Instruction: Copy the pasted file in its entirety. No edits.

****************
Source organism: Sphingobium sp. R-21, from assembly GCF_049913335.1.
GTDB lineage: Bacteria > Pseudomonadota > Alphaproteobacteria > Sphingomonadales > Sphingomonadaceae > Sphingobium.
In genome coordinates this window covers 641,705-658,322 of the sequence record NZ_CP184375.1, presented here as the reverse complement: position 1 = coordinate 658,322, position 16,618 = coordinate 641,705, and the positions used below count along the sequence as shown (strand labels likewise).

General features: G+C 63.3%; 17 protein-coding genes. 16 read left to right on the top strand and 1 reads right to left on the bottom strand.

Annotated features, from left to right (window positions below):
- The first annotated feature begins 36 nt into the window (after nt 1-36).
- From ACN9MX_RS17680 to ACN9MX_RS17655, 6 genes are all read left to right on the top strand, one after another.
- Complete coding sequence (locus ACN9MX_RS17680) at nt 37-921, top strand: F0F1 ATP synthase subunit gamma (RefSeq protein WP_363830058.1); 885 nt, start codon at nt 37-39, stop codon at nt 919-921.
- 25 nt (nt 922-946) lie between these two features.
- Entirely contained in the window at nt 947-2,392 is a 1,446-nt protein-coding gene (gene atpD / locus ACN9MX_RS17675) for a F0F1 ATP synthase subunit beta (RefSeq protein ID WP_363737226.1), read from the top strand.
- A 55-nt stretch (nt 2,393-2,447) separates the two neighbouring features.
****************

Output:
Source organism: Sphingobium sp. R-21, from assembly GCF_049913335.1.
GTDB lineage: Bacteria > Pseudomonadota > Alphaproteobacteria > Sphingomonadales > Sphingomonadaceae > Sphingobium.
In genome coordinates this window covers 641,705-658,322 of the sequence record NZ_CP184375.1, presented here as the reverse complement: position 1 = coordinate 658,322, position 16,618 = coordinate 641,705, and the positions used below count along the sequence as shown (strand labels likewise).

General features: G+C 63.3%; 17 protein-coding genes. 16 read left to right on the top strand and 1 reads right to left on the bottom strand.

Annotated features, from left to right (window positions below):
- The first annotated feature begins 36 nt into the window (after nt 1-36).
- From ACN9MX_RS17680 to ACN9MX_RS17655, 6 genes are all read left to right on the top strand, one after another.
- Complete coding sequence (locus ACN9MX_RS17680) at nt 37-921, top strand: F0F1 ATP synthase subunit gamma (RefSeq protein WP_363830058.1); 885 nt, start codon at nt 37-39, stop codon at nt 919-921.
- 25 nt (nt 922-946) lie between these two features.
- Entirely contained in the window at nt 947-2,392 is a 1,446-nt protein-coding gene (gene atpD / locus ACN9MX_RS17675) for a F0F1 ATP synthase subunit beta (RefSeq protein ID WP_363737226.1), read from the top strand.
- A 55-nt stretch (nt 2,393-2,447) separates the two neighbouring features.